There are some limitations in the current study. The first limitation is our small sample size (n = 14). Follow-up work using a larger sample size may be needed. The second limitation is that because of the unique flavor and color of spices used in the curry, the curry meals were readily distinguishable from the control meals by the subjects. Although we cannot exclude the possibility entirely that this feature of our study had some influence on our results, it is more likely that the presence of spices in the curry reduced the impact of the postprandial state on the endothelium after the meal.
Curry consumption ameliorates postprandial endothelial dysfunction and may be beneficial for preventing cardiovascular events. Lifestyle-related diseases such as atherosclerosis and diabetes mellitus have become serious health problems in the modern world. Curry may be helpful in the fight against those lifestyle-related diseases.
High-sensitivity C-reactive protein
Oral glucose tolerance test
We thank Shintaro Ide and Seiichi Ueno for assistance in the preparation of materials for the institutional review. Hisashi Tanaka, Takuya Hamano and Hitomi Iida for assistance in various stages of the study.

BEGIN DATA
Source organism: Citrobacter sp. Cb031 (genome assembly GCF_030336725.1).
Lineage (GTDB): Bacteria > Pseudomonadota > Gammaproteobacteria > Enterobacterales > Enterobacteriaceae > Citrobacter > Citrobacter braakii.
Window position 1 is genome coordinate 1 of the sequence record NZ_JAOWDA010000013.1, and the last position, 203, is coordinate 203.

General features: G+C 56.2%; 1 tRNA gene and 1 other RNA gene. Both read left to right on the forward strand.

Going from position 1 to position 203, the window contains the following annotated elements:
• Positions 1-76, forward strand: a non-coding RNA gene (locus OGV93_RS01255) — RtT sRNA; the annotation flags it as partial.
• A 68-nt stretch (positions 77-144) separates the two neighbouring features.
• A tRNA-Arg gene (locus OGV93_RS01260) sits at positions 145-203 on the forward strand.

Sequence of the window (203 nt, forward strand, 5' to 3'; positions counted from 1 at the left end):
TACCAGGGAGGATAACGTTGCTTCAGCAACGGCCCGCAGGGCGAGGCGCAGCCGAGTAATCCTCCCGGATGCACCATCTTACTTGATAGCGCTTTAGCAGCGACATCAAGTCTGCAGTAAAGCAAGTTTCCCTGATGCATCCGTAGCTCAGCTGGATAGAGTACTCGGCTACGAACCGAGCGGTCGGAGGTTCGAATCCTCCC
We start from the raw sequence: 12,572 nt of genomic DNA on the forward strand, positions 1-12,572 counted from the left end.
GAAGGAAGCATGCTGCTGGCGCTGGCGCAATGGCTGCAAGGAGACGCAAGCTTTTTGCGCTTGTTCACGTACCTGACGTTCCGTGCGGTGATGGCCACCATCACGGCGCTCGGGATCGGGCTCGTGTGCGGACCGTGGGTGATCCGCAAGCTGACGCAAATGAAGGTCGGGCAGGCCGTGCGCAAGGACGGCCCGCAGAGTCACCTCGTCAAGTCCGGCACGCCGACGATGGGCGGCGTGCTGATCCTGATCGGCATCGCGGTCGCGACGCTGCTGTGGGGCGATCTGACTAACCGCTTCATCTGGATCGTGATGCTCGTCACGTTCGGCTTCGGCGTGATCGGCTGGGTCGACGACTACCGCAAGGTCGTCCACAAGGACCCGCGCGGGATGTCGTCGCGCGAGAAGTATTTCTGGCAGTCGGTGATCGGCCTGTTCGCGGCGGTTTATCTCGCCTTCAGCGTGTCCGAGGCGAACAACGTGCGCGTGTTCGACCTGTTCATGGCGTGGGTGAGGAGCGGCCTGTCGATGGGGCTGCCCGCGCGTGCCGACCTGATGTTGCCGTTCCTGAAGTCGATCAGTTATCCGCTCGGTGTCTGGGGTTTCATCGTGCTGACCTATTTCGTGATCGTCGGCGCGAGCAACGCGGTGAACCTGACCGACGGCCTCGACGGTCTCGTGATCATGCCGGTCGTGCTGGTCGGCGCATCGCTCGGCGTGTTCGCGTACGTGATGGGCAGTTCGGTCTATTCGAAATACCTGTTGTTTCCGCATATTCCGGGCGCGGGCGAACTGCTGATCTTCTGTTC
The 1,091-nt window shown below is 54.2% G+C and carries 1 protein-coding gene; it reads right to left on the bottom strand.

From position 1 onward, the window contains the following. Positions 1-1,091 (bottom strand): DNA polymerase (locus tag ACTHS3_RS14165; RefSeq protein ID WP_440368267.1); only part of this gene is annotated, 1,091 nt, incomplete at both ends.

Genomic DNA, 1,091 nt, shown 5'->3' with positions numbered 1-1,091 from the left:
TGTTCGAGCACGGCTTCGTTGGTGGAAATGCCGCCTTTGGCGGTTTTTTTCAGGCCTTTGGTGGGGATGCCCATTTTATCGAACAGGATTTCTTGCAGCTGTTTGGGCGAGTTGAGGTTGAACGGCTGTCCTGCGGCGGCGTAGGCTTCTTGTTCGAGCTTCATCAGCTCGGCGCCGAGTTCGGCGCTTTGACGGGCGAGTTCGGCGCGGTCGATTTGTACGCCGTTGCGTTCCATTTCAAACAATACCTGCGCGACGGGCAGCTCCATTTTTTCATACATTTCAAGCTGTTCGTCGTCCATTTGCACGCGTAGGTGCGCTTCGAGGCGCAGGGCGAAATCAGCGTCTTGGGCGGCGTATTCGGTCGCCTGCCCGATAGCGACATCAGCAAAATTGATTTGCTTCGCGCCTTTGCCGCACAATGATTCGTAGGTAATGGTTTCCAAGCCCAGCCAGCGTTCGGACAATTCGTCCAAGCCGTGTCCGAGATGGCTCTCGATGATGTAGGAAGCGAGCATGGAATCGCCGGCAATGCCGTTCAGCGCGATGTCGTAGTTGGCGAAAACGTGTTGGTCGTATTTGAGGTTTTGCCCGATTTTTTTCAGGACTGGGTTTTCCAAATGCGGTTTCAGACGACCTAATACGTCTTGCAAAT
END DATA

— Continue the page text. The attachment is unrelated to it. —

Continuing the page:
- Sen CT: Curry: A Global History. 2009, London: Reaktion BooksGoogle Scholar
- Rungseesantivanon S, Thenchaisri N, Ruangvejvorachai P, Patumraj S: Curcumin supplementation could improve diabetes-induced endothelial dysfunction associated with decreased vascular superoxide production and PKC inhibition. BMC Complement Altern Med. 2010, 10: 57-View ArticlePubMedPubMed CentralGoogle Scholar
- Esatbeyoglu T, Huebbe P, Ernst IMA, Chin D, Wagner AE, Rimbach G: Curcumin–from molecule to biological function. Angew Chem Int Ed. 2012, 51: 5308-5332.View ArticleGoogle Scholar
- Damiani CEN, Rossoni LV, Vassallo DV: Vasorelaxant effects of eugenol on rat thoracic aorta. Vascul Pharmacol. 2003, 40: 59-66.View ArticlePubMedGoogle Scholar
- Zin WA, Silva AGLS, Magalhaes CB, Carvalho GMC, Riva DR, Lima CC, Leal-Cardoso JH, Takiya CM, Valenca SS, Saldiva PHN, Faffe DS: Eugenol attenuates pulmonary damage induced by diesel exhaust particles. J Appl Physiol. 2011, 112: 911-917.View ArticlePubMedGoogle Scholar
- Ng TP, Niti M, Yap KB, Tan WC: Curcumins-rich curry diet and pulmonary function in Asian older adults. PLoS One. 2012, 7: e51753-View ArticlePubMedPubMed CentralGoogle Scholar
- Ng T-P, Chiam P-C, Lee T, Chua H-C, Lim L, Kua E-H: Curry consumption and cognitive function in the elderly. Am J Epidemiol. 2006, 164: 898-906.View ArticlePubMedGoogle Scholar
- Coutinho M, Gerstein HC, Wang Y, Yusuf S: The relationship between glucose and incident cardiovascular events. A metaregression analysis of published data from 20 studies of 95,783 individuals followed for 12.4 years. Diabetes Care. 1999, 22: 233-240.View ArticlePubMedGoogle Scholar